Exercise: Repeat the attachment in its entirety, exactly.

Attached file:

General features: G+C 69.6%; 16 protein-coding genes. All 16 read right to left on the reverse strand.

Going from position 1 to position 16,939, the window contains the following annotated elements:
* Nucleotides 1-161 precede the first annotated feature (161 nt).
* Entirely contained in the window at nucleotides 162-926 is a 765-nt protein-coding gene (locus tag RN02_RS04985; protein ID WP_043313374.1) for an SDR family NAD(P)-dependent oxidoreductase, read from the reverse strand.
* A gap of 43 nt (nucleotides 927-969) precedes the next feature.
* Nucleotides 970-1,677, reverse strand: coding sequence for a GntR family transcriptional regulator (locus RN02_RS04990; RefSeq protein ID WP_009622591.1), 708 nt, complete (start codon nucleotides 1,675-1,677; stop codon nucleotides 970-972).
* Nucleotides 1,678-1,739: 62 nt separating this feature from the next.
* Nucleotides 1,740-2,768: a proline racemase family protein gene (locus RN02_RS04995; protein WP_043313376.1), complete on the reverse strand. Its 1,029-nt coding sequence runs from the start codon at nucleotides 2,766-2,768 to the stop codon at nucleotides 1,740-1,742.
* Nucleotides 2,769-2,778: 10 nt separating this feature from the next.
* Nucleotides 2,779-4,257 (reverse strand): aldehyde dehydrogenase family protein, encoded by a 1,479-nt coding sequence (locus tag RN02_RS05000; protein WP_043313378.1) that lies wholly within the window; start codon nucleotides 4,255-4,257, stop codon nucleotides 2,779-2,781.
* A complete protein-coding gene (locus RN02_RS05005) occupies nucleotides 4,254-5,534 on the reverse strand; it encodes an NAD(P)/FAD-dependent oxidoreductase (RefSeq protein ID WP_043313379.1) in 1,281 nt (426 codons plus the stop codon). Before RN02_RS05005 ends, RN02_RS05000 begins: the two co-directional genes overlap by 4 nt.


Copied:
General features: G+C 69.6%; 16 protein-coding genes. All 16 read right to left on the reverse strand.

Going from position 1 to position 16,939, the window contains the following annotated elements:
* Nucleotides 1-161 precede the first annotated feature (161 nt).
* Entirely contained in the window at nucleotides 162-926 is a 765-nt protein-coding gene (locus tag RN02_RS04985; protein ID WP_043313374.1) for an SDR family NAD(P)-dependent oxidoreductase, read from the reverse strand.
* A gap of 43 nt (nucleotides 927-969) precedes the next feature.
* Nucleotides 970-1,677, reverse strand: coding sequence for a GntR family transcriptional regulator (locus RN02_RS04990; RefSeq protein ID WP_009622591.1), 708 nt, complete (start codon nucleotides 1,675-1,677; stop codon nucleotides 970-972).
* Nucleotides 1,678-1,739: 62 nt separating this feature from the next.
* Nucleotides 1,740-2,768: a proline racemase family protein gene (locus RN02_RS04995; protein WP_043313376.1), complete on the reverse strand. Its 1,029-nt coding sequence runs from the start codon at nucleotides 2,766-2,768 to the stop codon at nucleotides 1,740-1,742.
* Nucleotides 2,769-2,778: 10 nt separating this feature from the next.
* Nucleotides 2,779-4,257 (reverse strand): aldehyde dehydrogenase family protein, encoded by a 1,479-nt coding sequence (locus tag RN02_RS05000; protein WP_043313378.1) that lies wholly within the window; start codon nucleotides 4,255-4,257, stop codon nucleotides 2,779-2,781.
* A complete protein-coding gene (locus RN02_RS05005) occupies nucleotides 4,254-5,534 on the reverse strand; it encodes an NAD(P)/FAD-dependent oxidoreductase (RefSeq protein ID WP_043313379.1) in 1,281 nt (426 codons plus the stop codon). Before RN02_RS05005 ends, RN02_RS05000 begins: the two co-directional genes overlap by 4 nt.